“The James Madison University Brass Band”
The JMU Brass Band is one of only a few collegiate brass bands in the United States. Formed in the fall of 2000, the band has developed quite a reputation. Director Kevin Stees is currently the Professor of Tuba and Euphonium at James Madison University, where he has been on the faculty since 1985. In addition to performances with the JMU Brass Band, Stees directs the Massanutten Brass Band and performs with the Madison Brass (quintet-in-residence at James Madison University), the Shenandoah Valley Bach Festival Orchestra, and the Wintergreen Music Festival Orchestra.
I sat down with Stees to discuss the Brass Band at JMU.
Benjamin Pierce (BM): What was your inspiration to begin a brass band at JMU?
Kevin Stees (KS): When I began working at JMU in 1985, in addition to my duties with the studio, I inherited the JMU Brass Ensemble. The instrumentation of the group, like most brass ensembles, was dictated by whatever piece we were preparing. Our repertoire included pieces for orchestral brass, Phillip Jones style music, and works for a larger Summit Brass sized group. The ensemble really started to take off and grew in quality and popularity with the brass students. I had so much interest that I ended up forming a second brass ensemble. It was due to the increased student participation as well as the need for new and different literature that I eventually changed the brass ensemble into a brass band. Honestly, however, I think the real inspiration came from my own experience as a member of the University of Illinois Brass Band. The group was formed by Jim Curnow while I was an undergrad. I had only one semester in the band, but it is very possible that that experience was the true seed for the idea of forming the JMU BB.
BP: How does the brass band fit into the curriculum at JMU, i.e. does it fulfill large ensemble requirements for the students?
KS: Brass band at JMU is an elective ensemble. Only the wind bands and orchestra fulfill our large ensemble requirement, meaning that everyone in the group is there purely for the love of brass banding. Often times, the band is yet one more ensemble on top of their already busy schedules. Luckily for me and for the band, the students are very interested in what we are trying to do, so they keep coming back for more.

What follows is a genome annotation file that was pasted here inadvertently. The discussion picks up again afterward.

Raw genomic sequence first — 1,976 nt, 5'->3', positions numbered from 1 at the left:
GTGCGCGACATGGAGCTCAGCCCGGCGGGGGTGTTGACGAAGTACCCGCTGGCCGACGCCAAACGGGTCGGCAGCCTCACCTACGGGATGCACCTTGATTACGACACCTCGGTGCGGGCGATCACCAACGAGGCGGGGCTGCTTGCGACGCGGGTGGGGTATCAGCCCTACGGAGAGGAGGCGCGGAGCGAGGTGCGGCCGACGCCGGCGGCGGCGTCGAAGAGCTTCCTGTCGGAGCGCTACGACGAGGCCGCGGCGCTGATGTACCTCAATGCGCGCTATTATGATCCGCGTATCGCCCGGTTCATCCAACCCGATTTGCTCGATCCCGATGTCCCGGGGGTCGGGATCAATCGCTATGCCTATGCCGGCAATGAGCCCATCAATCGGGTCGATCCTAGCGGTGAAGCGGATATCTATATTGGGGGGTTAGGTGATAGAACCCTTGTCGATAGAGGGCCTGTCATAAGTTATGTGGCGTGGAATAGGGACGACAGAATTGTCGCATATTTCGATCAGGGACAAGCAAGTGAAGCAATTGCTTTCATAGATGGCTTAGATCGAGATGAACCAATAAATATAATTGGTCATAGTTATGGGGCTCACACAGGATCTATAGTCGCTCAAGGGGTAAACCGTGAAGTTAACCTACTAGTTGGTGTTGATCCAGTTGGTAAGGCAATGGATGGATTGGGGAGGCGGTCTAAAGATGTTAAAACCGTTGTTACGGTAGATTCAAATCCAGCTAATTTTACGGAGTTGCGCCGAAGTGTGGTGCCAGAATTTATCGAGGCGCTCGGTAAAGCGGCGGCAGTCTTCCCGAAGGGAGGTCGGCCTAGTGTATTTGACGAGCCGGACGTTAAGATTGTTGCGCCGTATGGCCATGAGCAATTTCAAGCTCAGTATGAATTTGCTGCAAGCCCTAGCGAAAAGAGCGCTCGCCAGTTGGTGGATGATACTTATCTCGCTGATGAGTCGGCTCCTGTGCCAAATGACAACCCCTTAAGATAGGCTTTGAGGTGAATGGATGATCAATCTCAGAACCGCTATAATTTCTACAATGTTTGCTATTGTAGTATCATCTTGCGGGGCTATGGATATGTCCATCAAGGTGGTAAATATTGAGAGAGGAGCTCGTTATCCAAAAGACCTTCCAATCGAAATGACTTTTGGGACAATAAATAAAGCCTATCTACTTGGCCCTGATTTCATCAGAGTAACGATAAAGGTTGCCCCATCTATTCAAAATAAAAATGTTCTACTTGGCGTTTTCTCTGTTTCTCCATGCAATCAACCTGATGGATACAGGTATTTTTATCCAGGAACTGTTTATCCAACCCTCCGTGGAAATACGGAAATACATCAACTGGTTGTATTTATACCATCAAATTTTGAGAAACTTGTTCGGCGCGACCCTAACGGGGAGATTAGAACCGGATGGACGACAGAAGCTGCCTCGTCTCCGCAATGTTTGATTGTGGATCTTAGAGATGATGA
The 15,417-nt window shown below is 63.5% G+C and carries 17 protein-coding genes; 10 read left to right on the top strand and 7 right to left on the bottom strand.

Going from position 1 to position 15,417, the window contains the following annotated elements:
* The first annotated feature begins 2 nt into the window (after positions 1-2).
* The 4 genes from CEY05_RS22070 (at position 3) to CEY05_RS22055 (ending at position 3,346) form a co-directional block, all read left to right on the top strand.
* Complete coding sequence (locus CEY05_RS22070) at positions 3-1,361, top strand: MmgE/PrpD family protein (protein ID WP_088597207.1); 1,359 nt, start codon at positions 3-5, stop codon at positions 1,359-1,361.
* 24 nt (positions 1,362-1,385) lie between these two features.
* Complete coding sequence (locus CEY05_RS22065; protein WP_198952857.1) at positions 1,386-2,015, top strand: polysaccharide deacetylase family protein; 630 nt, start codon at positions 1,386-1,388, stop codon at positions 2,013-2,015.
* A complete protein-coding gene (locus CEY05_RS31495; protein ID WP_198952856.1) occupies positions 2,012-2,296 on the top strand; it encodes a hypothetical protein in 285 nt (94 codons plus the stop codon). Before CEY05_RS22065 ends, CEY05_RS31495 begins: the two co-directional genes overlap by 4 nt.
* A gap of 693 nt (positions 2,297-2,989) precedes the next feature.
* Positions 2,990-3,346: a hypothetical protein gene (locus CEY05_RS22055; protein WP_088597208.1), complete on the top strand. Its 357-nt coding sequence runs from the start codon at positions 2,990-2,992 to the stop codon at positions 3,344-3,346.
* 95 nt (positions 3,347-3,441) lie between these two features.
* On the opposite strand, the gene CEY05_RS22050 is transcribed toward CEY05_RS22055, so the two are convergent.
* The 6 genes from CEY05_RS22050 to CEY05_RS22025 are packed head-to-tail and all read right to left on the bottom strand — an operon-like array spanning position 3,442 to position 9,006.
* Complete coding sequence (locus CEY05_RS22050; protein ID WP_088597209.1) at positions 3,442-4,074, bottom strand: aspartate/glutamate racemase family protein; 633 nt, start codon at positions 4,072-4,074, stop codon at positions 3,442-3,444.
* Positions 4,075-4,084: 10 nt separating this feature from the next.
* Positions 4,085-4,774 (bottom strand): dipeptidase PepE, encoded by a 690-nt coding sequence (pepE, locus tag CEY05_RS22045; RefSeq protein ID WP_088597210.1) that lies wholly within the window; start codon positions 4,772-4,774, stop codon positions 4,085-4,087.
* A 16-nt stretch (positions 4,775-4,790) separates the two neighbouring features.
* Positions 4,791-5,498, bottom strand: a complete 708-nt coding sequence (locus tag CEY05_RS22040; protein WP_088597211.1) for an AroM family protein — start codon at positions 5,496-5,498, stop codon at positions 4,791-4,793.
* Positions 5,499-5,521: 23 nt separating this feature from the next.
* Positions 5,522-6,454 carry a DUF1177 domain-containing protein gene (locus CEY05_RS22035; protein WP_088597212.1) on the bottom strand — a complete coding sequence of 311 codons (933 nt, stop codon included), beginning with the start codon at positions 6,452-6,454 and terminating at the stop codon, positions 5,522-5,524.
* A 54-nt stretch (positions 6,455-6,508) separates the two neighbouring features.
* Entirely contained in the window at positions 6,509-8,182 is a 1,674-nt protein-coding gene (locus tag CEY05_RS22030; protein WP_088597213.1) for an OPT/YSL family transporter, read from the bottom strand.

BP: Has the band been active in NABBA and other national and/or international competitions?
KS: The band has been involved with the NABBA Championships since the 2003 contest. Our results have been:
2003 Open Section (we hadn’t yet purchased all of the standard instruments)
2004 1st Section (Honors) 1st place
2005 1st Section 1st place
2006 Championship 2nd place
2007 Championship 2nd place
2008 Championship 4th place
2009 Championship 3rd place
2010 Championship 2nd place
2011 Did not compete
2012 Championship 3rd place
The band also participated in the 2010 U.S. Open Brass Band Championship with a 4th place finish.
In 2008, the band received a 6th place finish in the Brighouse March and Hymn Tune contest in Brighouse, England.
BP: Wow, that’s quite a record. What do you think are some of the benefits, for tuba and euphonium/baritone players in particular, of playing in the brass band?
KS: One of the most obvious benefits of brass band playing to my students is the sheer number of low brass players it takes to outfit a brass band. As I mentioned previously, the group started out as a brass ensemble. That type of ensemble allowed for, at most, two tubas and two euphoniums. Often times, no euphoniums were needed at all. Now with the brass band, I can use at least eight of my students in the band.